The Village of Hastings-on-Hudson, NY selected the team of Offshoots and Roux Associates to develop a schematic design plan for a new park on the Hudson River shoreline on 30 acres of vacant industrial property owned by BP America, Inc. The team first created a detailed site analysis that assessed environmental and programmatic opportunities, permitting issues, town and regional connectivity, flooding, sea level rise and climate change, underwater topography and aquatic habitat of the river. Offshoots then facilitated a series of interactive workshops, charettes and steering committee meetings to gather community input for potential park programs and shoreline treatments. The team created 3 schematic park alternatives that were then combined with public and steering committee input to create one preferred alternative. Offshoots provided high resolution graphics for the Town and BP to utilize for fund-raising and marketing efforts.
The preferred schematic plan provides recommendations for water-related recreational uses such as boat access and a ferry terminal, fishing piers, playgrounds, overlook areas, and flexible festival uses and community events. A natural systems enhancement strategy provides a framework for the design including a new salt marsh, meadow areas, forested areas and living shoreline to create diverse habitats for new species. Passive recreation and a series of hierarchical looped paths and bike trails weave programs together with enhanced natural areas. Innovative living and hard shoreline stabilization approaches were combined with phytoremediation plantings to assist in the remediation of industrial site contaminants and water quality improvements. Planting and habitat restoration of the shoreline is designed to accommodate the impact of flooding, sea level rise and tidal surges.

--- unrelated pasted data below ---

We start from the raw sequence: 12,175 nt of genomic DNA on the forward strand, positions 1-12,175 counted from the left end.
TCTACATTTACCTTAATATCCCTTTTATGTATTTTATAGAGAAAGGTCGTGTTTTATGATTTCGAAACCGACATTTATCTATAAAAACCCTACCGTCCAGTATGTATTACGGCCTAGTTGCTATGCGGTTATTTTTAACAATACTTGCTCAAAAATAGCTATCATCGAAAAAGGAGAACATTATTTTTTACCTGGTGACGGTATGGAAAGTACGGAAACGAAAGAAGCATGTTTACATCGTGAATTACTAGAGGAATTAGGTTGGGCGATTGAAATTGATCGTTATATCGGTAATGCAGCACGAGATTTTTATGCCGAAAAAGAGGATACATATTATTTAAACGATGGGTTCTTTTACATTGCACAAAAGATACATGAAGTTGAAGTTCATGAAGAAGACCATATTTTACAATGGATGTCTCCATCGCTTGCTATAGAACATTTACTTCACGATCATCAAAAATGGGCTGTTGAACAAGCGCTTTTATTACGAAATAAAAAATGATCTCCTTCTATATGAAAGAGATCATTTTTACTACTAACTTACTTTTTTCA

The design process required involvement of many stakeholders including the Village, the property owner BP, NYS DEC’s Hudson River Estuary Program and Division of Environmental Remediation, the Riverkeeper, Scenic Hudson. The project was funded with assistance from a Local Stewardship Planning grant from the New York State Department of Environmental Conservation’s (NYS DEC) Hudson River Estuary Program.